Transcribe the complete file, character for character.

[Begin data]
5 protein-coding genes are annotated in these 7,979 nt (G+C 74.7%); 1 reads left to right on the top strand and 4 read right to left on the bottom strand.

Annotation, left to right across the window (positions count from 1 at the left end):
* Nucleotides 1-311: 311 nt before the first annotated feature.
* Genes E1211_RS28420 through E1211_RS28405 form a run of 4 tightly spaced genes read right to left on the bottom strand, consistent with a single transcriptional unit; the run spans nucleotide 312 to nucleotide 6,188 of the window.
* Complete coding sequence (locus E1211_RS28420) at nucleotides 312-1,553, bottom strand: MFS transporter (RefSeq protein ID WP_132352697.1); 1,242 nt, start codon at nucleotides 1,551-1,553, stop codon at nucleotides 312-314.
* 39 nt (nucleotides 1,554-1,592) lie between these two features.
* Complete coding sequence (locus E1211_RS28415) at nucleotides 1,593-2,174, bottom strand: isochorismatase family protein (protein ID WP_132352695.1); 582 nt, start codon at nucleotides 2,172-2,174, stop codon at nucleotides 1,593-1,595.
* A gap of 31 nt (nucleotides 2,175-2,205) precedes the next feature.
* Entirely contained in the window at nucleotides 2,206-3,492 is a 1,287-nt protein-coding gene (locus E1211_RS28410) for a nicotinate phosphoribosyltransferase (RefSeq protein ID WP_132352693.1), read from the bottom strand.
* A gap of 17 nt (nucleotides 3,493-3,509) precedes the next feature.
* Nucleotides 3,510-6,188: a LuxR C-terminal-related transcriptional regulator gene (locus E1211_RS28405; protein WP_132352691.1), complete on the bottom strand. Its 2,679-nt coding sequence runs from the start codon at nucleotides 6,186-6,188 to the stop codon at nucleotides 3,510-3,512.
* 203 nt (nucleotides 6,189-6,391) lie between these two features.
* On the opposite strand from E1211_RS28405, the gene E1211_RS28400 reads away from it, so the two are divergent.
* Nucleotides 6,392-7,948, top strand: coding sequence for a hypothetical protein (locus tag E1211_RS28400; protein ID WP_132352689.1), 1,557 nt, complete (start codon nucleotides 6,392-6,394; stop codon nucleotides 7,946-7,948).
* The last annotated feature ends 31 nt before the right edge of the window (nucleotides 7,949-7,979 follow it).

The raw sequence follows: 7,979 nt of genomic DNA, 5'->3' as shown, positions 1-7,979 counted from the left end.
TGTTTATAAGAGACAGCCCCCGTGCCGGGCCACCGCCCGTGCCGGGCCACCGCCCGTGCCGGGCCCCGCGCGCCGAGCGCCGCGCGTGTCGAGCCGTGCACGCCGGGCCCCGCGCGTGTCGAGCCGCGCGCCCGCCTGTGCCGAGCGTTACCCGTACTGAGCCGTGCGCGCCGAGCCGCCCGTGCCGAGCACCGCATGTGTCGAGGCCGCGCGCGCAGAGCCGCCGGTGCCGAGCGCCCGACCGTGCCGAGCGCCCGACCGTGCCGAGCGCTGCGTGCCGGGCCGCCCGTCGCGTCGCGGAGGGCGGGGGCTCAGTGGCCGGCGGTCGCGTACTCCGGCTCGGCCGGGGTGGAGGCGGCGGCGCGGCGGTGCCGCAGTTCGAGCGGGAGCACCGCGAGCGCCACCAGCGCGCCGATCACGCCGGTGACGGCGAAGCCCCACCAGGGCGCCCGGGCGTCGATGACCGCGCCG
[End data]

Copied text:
5 protein-coding genes are annotated in these 7,979 nt (G+C 74.7%); 1 reads left to right on the top strand and 4 read right to left on the bottom strand.

Annotation, left to right across the window (positions count from 1 at the left end):
* Nucleotides 1-311: 311 nt before the first annotated feature.
* Genes E1211_RS28420 through E1211_RS28405 form a run of 4 tightly spaced genes read right to left on the bottom strand, consistent with a single transcriptional unit; the run spans nucleotide 312 to nucleotide 6,188 of the window.
* Complete coding sequence (locus E1211_RS28420) at nucleotides 312-1,553, bottom strand: MFS transporter (RefSeq protein ID WP_132352697.1); 1,242 nt, start codon at nucleotides 1,551-1,553, stop codon at nucleotides 312-314.
* 39 nt (nucleotides 1,554-1,592) lie between these two features.
* Complete coding sequence (locus E1211_RS28415) at nucleotides 1,593-2,174, bottom strand: isochorismatase family protein (protein ID WP_132352695.1); 582 nt, start codon at nucleotides 2,172-2,174, stop codon at nucleotides 1,593-1,595.
* A gap of 31 nt (nucleotides 2,175-2,205) precedes the next feature.
* Entirely contained in the window at nucleotides 2,206-3,492 is a 1,287-nt protein-coding gene (locus E1211_RS28410) for a nicotinate phosphoribosyltransferase (RefSeq protein ID WP_132352693.1), read from the bottom strand.
* A gap of 17 nt (nucleotides 3,493-3,509) precedes the next feature.
* Nucleotides 3,510-6,188: a LuxR C-terminal-related transcriptional regulator gene (locus E1211_RS28405; protein WP_132352691.1), complete on the bottom strand. Its 2,679-nt coding sequence runs from the start codon at nucleotides 6,186-6,188 to the stop codon at nucleotides 3,510-3,512.
* 203 nt (nucleotides 6,189-6,391) lie between these two features.
* On the opposite strand from E1211_RS28405, the gene E1211_RS28400 reads away from it, so the two are divergent.
* Nucleotides 6,392-7,948, top strand: coding sequence for a hypothetical protein (locus tag E1211_RS28400; protein ID WP_132352689.1), 1,557 nt, complete (start codon nucleotides 6,392-6,394; stop codon nucleotides 7,946-7,948).
* The last annotated feature ends 31 nt before the right edge of the window (nucleotides 7,949-7,979 follow it).

The raw sequence follows: 7,979 nt of genomic DNA, 5'->3' as shown, positions 1-7,979 counted from the left end.
TGTTTATAAGAGACAGCCCCCGTGCCGGGCCACCGCCCGTGCCGGGCCACCGCCCGTGCCGGGCCCCGCGCGCCGAGCGCCGCGCGTGTCGAGCCGTGCACGCCGGGCCCCGCGCGTGTCGAGCCGCGCGCCCGCCTGTGCCGAGCGTTACCCGTACTGAGCCGTGCGCGCCGAGCCGCCCGTGCCGAGCACCGCATGTGTCGAGGCCGCGCGCGCAGAGCCGCCGGTGCCGAGCGCCCGACCGTGCCGAGCGCCCGACCGTGCCGAGCGCTGCGTGCCGGGCCGCCCGTCGCGTCGCGGAGGGCGGGGGCTCAGTGGCCGGCGGTCGCGTACTCCGGCTCGGCCGGGGTGGAGGCGGCGGCGCGGCGGTGCCGCAGTTCGAGCGGGAGCACCGCGAGCGCCACCAGCGCGCCGATCACGCCGGTGACGGCGAAGCCCCACCAGGGCGCCCGGGCGTCGATGACCGCGCCG